Poetry Explorer- Classic Contemporary Poetry, SONNET: 2. FEBRUARY AFTERNOON, by PHILIP EDWARD THOMAS



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SONNET: 2. FEBRUARY AFTERNOON, by             Poet's Biography
First Line: Men heard this roar of parleying starlings, saw
Last Line: That we have wrought him, stone-deaf and stone-blind.
Alternate Author Name(s): Eastaway, Edward; Thomas, Edward
Variant Title(s): February Afternoon
Subject(s): Birds; Time; World War I; First World War


Men heard this roar of parleying starlings, saw,
A thousand years ago even as now,
Black rooks with white gulls following the plough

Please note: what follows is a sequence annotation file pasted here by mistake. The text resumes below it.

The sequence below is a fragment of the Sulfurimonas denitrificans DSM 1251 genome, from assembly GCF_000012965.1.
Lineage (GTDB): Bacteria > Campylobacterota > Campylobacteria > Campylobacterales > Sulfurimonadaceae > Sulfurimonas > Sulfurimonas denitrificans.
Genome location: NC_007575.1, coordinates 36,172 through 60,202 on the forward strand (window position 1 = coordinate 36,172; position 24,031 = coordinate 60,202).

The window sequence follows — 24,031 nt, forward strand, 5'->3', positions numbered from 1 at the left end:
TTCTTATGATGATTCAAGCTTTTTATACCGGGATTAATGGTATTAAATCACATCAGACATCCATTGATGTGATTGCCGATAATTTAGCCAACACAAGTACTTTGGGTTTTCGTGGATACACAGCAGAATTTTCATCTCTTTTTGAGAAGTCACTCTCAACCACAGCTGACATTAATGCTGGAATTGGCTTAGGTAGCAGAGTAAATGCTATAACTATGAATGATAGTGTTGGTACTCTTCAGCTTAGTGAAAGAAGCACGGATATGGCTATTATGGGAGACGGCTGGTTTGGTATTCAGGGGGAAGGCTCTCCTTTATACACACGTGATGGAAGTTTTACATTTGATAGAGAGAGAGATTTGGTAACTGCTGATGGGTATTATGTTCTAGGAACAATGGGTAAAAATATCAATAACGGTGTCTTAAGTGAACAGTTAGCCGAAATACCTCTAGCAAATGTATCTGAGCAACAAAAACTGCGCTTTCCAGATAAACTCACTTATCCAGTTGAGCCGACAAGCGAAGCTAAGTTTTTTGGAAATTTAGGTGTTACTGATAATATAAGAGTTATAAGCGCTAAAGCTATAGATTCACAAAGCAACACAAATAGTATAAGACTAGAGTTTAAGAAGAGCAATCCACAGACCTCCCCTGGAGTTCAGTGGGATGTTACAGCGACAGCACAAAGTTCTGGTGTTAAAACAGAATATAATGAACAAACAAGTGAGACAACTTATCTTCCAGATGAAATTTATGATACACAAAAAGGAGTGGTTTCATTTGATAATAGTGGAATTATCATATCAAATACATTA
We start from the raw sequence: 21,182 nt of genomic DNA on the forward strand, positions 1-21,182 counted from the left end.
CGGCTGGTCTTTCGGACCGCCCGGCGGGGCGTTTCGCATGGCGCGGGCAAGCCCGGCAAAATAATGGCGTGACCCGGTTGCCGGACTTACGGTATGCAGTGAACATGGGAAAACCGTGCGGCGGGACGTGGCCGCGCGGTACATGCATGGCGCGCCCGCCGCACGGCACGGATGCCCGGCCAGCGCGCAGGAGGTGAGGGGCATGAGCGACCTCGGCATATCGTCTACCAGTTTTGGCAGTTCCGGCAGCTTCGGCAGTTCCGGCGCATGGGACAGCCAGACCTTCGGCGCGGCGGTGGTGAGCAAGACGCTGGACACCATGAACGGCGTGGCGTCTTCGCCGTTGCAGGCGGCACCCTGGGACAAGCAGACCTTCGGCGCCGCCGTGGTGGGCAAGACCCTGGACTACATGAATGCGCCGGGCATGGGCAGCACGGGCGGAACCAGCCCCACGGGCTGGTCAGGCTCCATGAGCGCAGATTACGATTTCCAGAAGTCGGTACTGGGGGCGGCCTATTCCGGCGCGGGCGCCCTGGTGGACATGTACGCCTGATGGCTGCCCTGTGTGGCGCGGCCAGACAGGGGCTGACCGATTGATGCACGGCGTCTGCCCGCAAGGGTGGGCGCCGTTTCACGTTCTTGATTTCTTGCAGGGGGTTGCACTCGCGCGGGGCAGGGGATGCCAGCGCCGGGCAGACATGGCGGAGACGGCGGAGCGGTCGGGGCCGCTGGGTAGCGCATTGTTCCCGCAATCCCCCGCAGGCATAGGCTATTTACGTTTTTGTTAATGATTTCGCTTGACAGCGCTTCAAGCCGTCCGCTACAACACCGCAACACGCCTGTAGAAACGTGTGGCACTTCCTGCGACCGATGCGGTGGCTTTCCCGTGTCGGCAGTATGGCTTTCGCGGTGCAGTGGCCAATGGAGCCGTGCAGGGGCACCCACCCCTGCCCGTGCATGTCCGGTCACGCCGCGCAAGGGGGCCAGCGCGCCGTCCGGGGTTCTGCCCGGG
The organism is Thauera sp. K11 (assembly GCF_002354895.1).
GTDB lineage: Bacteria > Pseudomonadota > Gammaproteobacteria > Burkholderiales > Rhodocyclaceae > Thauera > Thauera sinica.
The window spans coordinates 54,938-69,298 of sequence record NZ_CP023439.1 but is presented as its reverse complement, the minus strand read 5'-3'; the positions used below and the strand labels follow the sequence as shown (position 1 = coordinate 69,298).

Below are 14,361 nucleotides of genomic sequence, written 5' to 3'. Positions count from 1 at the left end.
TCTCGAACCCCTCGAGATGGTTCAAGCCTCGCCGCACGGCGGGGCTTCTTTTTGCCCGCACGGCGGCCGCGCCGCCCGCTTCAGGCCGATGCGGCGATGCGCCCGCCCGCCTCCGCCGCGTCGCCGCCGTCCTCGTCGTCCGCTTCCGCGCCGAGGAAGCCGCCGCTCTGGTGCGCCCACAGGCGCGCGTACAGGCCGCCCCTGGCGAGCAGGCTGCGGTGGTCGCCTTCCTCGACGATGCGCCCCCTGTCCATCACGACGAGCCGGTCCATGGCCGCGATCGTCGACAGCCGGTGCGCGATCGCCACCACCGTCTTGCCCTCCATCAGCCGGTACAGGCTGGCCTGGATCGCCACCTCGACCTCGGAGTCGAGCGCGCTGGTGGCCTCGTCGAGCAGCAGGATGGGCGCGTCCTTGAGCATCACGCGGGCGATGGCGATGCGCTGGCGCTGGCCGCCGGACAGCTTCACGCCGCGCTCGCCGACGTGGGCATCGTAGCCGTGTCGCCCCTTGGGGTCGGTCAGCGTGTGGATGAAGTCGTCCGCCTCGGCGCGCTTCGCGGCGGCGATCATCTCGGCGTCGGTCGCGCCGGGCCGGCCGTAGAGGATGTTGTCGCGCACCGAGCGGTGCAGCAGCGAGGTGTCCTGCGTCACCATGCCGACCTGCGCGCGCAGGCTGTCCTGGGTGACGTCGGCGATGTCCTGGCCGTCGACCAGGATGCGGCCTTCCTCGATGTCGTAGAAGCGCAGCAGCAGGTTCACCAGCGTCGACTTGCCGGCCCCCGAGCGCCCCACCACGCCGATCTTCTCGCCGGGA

So that the first are last until a caw
Commands that last are first again, -- a law
Which was old when one, like me, dreamed how
A thousand years might dust lie on his brow
Yet thus would birds do between hedge and shaw.
Time swims before me, making as a day
A thousand years, while the broad ploughland oak
Roars mill-like and men strike and bear the stroke
Of war as ever, audacious or resigned,
And God still sits aloft in the array
That we have wrought him, stone-deaf and stone-blind.





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